In any case, there is another scene I can watch endlessly. The order is given to launch the Allied forces and there is a shot of the armada moving through the pre-dawn hours. On board one of the Navy ships, the Captain stands with one of his officers, looking at the blips on the radar screen. He says something like, “The biggest armada the world has ever seen. You remember this; you remember every bit of this. The world is going to talk about this day long after we are dead and gone.”
We did have the Homestead Center for the Arts Art and Artisan Show Saturday an rain was not an issue. Heat and humidity were other matters as even for South Florida, it was higher than normal for this time of year. We had a great mix of vendors and while we would have liked more attendees, it was in a good range. We had some wonderful volunteers, too which made a big difference.
This week was supposed to allow me to catch up a bit as I had to focus a great deal on last week for prep and of course Saturday was consumed with the show. I did some work yesterday as well although not as much as I needed to. Then a few extra things have been thrown into the mix and there you have it. At this stage I’m keeping my fingers crossed for no more curve balls. In all fairness, the extra tasks are better than having some kind of medical emergency, so there is that to be grateful for. Hubby has had a couple of days and was able to get the grocery store taken care of which is always a help. He’s back at work tomorrow through the end of the week and we are going to try and keep the weekend clear. I’m not sure we’ll manage, but there is a good chance. May is Military Appreciation Month which comes with several annual events we’ll have to cover for the paper and Hubby is involved in one on the 20th. I may get pulled into it, too; that remains to be seen.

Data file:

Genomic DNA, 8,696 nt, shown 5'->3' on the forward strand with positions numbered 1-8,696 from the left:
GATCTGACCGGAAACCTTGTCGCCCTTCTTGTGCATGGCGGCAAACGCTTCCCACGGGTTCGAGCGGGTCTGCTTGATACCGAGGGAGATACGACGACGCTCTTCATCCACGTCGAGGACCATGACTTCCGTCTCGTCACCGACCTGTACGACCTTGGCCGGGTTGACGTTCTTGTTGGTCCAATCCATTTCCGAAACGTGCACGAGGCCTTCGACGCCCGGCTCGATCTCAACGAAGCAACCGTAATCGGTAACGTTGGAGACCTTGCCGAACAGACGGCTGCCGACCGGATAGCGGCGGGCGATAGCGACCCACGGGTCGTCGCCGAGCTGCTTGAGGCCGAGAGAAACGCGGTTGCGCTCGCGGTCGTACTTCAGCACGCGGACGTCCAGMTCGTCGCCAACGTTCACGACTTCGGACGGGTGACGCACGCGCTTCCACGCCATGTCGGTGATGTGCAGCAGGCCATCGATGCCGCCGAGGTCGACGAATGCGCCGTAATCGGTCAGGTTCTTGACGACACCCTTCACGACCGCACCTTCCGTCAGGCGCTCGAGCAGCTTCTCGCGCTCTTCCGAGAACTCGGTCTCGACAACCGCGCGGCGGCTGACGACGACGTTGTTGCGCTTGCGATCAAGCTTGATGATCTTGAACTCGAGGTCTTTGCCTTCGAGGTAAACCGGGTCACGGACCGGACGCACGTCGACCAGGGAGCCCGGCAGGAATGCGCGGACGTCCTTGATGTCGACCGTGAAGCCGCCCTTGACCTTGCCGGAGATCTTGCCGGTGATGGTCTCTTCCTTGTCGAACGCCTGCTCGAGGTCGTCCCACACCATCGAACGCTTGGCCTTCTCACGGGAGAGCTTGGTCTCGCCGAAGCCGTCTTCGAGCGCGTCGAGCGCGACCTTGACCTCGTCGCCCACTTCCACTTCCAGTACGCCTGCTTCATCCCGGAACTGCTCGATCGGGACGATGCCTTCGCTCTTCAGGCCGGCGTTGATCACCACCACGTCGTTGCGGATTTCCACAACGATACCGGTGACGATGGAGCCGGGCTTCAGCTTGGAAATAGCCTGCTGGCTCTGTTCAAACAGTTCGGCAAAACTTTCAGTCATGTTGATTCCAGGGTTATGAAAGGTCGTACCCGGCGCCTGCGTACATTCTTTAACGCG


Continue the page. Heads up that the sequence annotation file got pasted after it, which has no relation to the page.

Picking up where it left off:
Anyway, here’s hoping someone out there has an uncomplicated, relatively calm week ahead.
It has been a while since I posted about this topic. Last evening, I attended a Scholarship Awards dinner and sat with a young lady and her mother. The student will be attending Florida State to major in Computer Science and is the first to leave home. The mom has some concern of course although that’s not the point of this post. The mom is proud of her and mentioned she only did one year of college as she became pregnant and was then able to get a good job while she raised son and daughter. That led to commenting her son isn’t looking to go to college, and prefers to work with his hands. I explained I was a big proponent of the trades rather than, “everyone should go to college”. This has been my position for years, strengthened by the inexcusable cost of college and the proliferation of degrees that aren’t remotely marketable. Now again, college graduates (especially anyone in liberal arts) often don’t go to work in their field of study, but apply the skills learned in other areas. The idea that someone who majors in something like Women’s Studies should also be able to find a high-paying job in that field is where things generally go awry.
Getting back to the point of the trades though. There is a shortage throughout the country of electricians, etc.,., and while Vocational Tech (VoTech) fell out of favor in many high schools, that seems to be changing. Major IT companies have long partnered with schools to provide the option to take courses in high school that can result in graduating with a technical certification of some type in addition to their diploma. That can lead to an entry level job that pays well and allows for upward mobility. In other cases, more training is required, but technical colleges usually have certifications that require only one or two years to a career. Costs are significantly less and again, job placement assistance is often included. Starting in a trade doesn’t mean being “stuck”; it can also mean that in the process of working as an electrician or whatever, the individual may well decide they do want to go on to college, or into business for themselves one day. No, not everyone is suited for a trade, but it should be encouraged for those who are.